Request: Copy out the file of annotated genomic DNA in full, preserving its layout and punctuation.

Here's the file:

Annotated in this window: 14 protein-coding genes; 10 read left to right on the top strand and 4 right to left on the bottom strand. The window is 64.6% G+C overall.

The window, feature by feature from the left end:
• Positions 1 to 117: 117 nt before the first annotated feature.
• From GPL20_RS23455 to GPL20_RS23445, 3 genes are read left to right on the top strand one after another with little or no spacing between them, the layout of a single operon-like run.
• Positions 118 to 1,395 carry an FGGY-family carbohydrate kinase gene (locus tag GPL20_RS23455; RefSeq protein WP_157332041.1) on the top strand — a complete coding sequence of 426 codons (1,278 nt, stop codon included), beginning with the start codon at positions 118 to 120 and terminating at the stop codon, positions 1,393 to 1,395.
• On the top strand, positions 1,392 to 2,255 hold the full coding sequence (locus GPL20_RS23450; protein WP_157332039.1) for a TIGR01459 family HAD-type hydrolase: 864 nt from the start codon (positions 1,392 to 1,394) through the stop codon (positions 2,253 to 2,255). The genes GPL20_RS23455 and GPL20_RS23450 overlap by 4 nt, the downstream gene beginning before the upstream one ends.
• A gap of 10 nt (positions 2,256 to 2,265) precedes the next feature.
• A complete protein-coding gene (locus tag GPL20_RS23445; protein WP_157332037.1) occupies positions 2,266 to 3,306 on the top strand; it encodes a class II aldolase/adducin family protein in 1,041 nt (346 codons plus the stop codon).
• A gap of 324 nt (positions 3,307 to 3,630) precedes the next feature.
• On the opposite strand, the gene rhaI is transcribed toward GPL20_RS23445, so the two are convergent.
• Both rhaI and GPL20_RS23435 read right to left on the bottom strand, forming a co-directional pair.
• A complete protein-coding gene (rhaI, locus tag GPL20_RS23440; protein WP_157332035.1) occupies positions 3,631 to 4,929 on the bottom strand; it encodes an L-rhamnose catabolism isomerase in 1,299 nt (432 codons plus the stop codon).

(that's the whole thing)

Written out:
Annotated in this window: 14 protein-coding genes; 10 read left to right on the top strand and 4 right to left on the bottom strand. The window is 64.6% G+C overall.

The window, feature by feature from the left end:
• Positions 1 to 117: 117 nt before the first annotated feature.
• From GPL20_RS23455 to GPL20_RS23445, 3 genes are read left to right on the top strand one after another with little or no spacing between them, the layout of a single operon-like run.
• Positions 118 to 1,395 carry an FGGY-family carbohydrate kinase gene (locus tag GPL20_RS23455; RefSeq protein WP_157332041.1) on the top strand — a complete coding sequence of 426 codons (1,278 nt, stop codon included), beginning with the start codon at positions 118 to 120 and terminating at the stop codon, positions 1,393 to 1,395.
• On the top strand, positions 1,392 to 2,255 hold the full coding sequence (locus GPL20_RS23450; protein WP_157332039.1) for a TIGR01459 family HAD-type hydrolase: 864 nt from the start codon (positions 1,392 to 1,394) through the stop codon (positions 2,253 to 2,255). The genes GPL20_RS23455 and GPL20_RS23450 overlap by 4 nt, the downstream gene beginning before the upstream one ends.
• A gap of 10 nt (positions 2,256 to 2,265) precedes the next feature.
• A complete protein-coding gene (locus tag GPL20_RS23445; protein WP_157332037.1) occupies positions 2,266 to 3,306 on the top strand; it encodes a class II aldolase/adducin family protein in 1,041 nt (346 codons plus the stop codon).
• A gap of 324 nt (positions 3,307 to 3,630) precedes the next feature.
• On the opposite strand, the gene rhaI is transcribed toward GPL20_RS23445, so the two are convergent.
• Both rhaI and GPL20_RS23435 read right to left on the bottom strand, forming a co-directional pair.
• A complete protein-coding gene (rhaI, locus tag GPL20_RS23440; protein WP_157332035.1) occupies positions 3,631 to 4,929 on the bottom strand; it encodes an L-rhamnose catabolism isomerase in 1,299 nt (432 codons plus the stop codon).